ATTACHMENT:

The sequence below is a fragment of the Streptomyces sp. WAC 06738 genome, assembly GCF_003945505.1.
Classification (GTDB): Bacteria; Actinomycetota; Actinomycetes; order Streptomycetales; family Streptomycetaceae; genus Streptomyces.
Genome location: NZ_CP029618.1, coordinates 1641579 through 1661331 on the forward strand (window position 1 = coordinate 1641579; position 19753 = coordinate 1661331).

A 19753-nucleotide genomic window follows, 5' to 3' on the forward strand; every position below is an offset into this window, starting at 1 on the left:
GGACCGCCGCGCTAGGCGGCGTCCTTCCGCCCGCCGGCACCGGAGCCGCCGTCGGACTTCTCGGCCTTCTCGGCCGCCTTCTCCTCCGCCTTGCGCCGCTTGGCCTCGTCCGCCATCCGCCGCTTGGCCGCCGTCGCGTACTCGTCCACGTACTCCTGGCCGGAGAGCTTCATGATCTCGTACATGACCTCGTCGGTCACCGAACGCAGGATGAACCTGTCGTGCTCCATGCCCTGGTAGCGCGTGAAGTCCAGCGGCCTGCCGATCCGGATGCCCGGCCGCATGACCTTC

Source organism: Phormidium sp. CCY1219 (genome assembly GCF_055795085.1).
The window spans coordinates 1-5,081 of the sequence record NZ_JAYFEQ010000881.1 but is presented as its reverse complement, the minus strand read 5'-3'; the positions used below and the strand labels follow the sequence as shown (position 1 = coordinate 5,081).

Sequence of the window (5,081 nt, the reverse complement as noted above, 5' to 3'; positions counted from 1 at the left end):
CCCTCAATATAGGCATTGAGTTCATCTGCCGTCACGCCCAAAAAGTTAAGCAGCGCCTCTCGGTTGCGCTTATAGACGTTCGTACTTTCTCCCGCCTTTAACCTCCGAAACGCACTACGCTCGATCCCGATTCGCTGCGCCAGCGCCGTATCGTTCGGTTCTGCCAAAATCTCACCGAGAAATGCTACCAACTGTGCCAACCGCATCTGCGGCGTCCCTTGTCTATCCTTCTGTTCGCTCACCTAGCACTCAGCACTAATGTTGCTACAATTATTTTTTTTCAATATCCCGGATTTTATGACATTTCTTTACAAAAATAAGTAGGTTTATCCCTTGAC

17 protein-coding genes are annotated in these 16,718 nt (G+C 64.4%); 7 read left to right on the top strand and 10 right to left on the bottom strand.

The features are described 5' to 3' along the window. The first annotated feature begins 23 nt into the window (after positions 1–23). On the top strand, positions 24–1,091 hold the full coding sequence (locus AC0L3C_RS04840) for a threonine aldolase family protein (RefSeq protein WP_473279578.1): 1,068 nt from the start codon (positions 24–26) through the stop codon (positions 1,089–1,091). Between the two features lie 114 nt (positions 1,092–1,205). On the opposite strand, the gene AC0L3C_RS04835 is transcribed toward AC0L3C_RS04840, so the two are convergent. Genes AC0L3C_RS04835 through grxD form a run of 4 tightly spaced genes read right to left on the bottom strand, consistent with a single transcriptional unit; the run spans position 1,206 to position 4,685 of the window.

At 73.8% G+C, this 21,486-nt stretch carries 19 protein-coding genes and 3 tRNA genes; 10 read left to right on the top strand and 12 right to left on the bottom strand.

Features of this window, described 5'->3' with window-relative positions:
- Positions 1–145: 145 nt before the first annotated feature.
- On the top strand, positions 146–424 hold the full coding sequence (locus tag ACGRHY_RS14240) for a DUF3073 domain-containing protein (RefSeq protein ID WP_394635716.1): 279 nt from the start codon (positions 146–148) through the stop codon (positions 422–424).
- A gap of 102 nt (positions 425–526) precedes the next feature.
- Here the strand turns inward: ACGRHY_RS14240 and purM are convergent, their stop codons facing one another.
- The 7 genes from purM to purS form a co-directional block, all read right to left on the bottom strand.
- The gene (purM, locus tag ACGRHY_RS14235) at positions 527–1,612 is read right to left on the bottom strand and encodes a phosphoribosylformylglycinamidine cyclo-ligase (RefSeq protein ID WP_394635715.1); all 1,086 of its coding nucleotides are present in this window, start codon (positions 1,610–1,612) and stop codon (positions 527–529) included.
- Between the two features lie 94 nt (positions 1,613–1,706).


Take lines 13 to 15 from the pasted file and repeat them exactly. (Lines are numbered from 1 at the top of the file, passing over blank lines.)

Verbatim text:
Features of this window, described 5'->3' with window-relative positions:
- Positions 1–145: 145 nt before the first annotated feature.
- On the top strand, positions 146–424 hold the full coding sequence (locus tag ACGRHY_RS14240) for a DUF3073 domain-containing protein (RefSeq protein ID WP_394635716.1): 279 nt from the start codon (positions 146–148) through the stop codon (positions 422–424).